Thursday

November 21st, 2019

Insight

Who are all these guys?

Jennifer Rubin

By Jennifer Rubin The Washington Post

Published April 17, 2019

Who are all these guys?
If you're a political news addict, you probably can impress your friends by reeling off a list of Democratic candidates for president. (Andrew Yang! Rep. Tulsi Gabbard of Hawaii!) Well, get ready for a new batch of contenders.


Rep. Tim Ryan, D-Ohio, threw his hat into the ring. Rep. Eric Swalwell, D-Calif,) announced. South Bend, Indiana, Mayor Pete Buttigieg is in. Former Vice President Joe Biden looks ready, too.


With the exception of Biden and maybe Buttigieg, a lot of voters are going to be asking: Who? What are these guys (and, coincidentally or not, they are all white men) trying to prove?


Maybe the new newcomers see Buttigieg's success and figure they can be the new underdog. Some might see Biden as slightly wounded by the reminder of his aversion to personal space and figure a moderate white male is what the race now calls out for. Possibly, they are just bored.


In any event, Biden's entry will matter greatly, but the rest? Almost certainly not.


There is already a gaggle of candidates who've been running for a while who are yet to hit 1 percent and others who haven't cleared the fundraising threshold (65,000 donors, with at least 200 in at least 20 states) to qualify for the first fair of debates in late June. There is a good chance neither Ryan nor Swalwell would qualify for the first debate and thereby be further handicapped in raising money and drawing free media attention.


As the number of candidates passes 20, many voters will see an undifferentiated blob of minor characters. The race may already have used up its quota of unknowns to break out (Buttigieg). I'd argue that the more candidates who get in, the harder for the candidates just a notch above the 1 percent threshold (e.g., Sens. Amy Klobuchar and Cory Booker) and the ones right at 1 percent (e.g., Yang, Rep. Julian Castro, John Hickenlooper) to move up. None of these candidates is likely to drain off much support from those at the top, which for now (or as soon as Biden announces) consist of Biden, Sen. Bernie Sanders, I-Vt., Beto O'Rourke, Sen. Elizabeth Warren, D-Mass, and, yes, Buttigieg.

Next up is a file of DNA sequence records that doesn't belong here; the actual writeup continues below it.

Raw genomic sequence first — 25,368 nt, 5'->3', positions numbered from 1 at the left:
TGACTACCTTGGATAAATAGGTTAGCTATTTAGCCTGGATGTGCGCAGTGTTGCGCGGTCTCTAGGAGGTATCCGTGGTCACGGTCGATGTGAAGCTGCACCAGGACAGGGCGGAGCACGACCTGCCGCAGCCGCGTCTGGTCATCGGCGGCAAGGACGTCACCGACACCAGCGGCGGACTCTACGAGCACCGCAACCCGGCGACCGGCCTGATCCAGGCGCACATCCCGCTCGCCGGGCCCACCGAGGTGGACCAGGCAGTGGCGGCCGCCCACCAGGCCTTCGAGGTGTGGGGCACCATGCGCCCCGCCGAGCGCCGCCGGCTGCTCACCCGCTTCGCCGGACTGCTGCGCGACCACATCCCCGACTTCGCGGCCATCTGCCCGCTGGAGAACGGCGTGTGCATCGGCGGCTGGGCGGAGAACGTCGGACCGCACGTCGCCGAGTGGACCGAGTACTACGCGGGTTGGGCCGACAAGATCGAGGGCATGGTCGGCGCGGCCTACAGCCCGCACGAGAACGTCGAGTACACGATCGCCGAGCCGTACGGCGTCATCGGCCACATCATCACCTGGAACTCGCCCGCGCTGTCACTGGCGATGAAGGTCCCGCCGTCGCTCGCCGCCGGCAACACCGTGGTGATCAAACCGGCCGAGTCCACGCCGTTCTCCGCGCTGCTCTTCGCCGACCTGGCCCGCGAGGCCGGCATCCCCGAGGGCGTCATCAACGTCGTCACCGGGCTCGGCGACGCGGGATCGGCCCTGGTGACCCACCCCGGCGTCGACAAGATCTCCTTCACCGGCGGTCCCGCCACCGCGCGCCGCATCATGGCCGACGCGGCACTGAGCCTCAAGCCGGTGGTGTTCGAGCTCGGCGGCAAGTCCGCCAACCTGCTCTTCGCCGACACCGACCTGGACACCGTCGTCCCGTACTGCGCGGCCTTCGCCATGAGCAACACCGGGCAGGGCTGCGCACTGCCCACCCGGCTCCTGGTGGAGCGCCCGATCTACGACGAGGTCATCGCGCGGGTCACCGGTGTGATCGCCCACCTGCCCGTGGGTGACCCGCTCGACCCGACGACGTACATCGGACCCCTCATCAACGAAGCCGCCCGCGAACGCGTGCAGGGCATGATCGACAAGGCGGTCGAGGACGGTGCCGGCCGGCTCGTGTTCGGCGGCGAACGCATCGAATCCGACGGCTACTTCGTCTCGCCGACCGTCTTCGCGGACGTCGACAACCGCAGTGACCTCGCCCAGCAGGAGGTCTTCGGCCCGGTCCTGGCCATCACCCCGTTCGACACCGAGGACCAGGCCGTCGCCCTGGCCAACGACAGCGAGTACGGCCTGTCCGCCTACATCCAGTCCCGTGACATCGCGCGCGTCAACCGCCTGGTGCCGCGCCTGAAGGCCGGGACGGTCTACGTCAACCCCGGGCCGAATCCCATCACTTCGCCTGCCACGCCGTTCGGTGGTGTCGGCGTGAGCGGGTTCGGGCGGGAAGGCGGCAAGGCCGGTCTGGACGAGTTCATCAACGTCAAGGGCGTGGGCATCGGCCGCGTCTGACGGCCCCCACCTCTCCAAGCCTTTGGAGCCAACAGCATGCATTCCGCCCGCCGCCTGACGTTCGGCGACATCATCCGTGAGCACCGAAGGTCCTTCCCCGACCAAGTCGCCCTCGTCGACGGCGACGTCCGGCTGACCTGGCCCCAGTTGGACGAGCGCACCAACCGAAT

We should remember a few key facts.


First, the vast majority of Democrats aren't paying much attention. Buttigieg is still largely unknown to a large percentage of voters. When they do start to pay attention, they're likely to be drawn to the big names. It's very possible some of these candidates will be gone before a lot of voters know who they are.


Second, we have yet to determine if Sanders is operating on name recognition and an online fundraising machine, or whether he has a following that is as equally enthusiastic as his 2016 supporters. What's clear, however, is that he's making no effort to attract more moderate voters. He's essentially leaving large swaths of voters (moderates in the Midwest, for example) to other candidates. It is also inevitable that coverage of him will become more critical. He is already receiving flak for not putting out his taxes, which he promised to do nearly five weeks ago. (Why in the world is he delaying? We don't know, but he's going to get hounded about it until he does.)


Third, if we learned anything, it is that Biden is no slam dunk. He has virtually 100 percent name ID, the highest favorable/unfavorable spread of any of the contenders and the most experience by far of anyone running. Nevertheless, questions about whether Biden is, if not too old, then, too old-fashioned, are going to persist. He may hit the ground running and never look back. Conversely, we can see how he might falter in a debate (simply by not "winning," he gives hope to those behind him in the polls) or out on the trail. If he were to wipe out, there's no telling where his supporters would go. (Polls suggest they'd land with Sanders, but that may simply reflect name ID.)


Finally, there is only one possible candidate who might enter the race and shake things up: Stacey Abrams. Rumors starting flying about a ticket when she had lunch with Biden. Her book tour has rekindled excitement about her. She says she could decide as late as September. That initially sounded far-fetched, but by then, half of the crowd of candidates may have fallen by the wayside. And unlike the endless parade of white guys with no national profile, people will know exactly who she is, if and when she gets in.


In short, the field grows bigger by the week, but the circle of realistic contenders may be shrinking. The big question remains how Biden will perform. The answer will come only after weeks and months on the trail.

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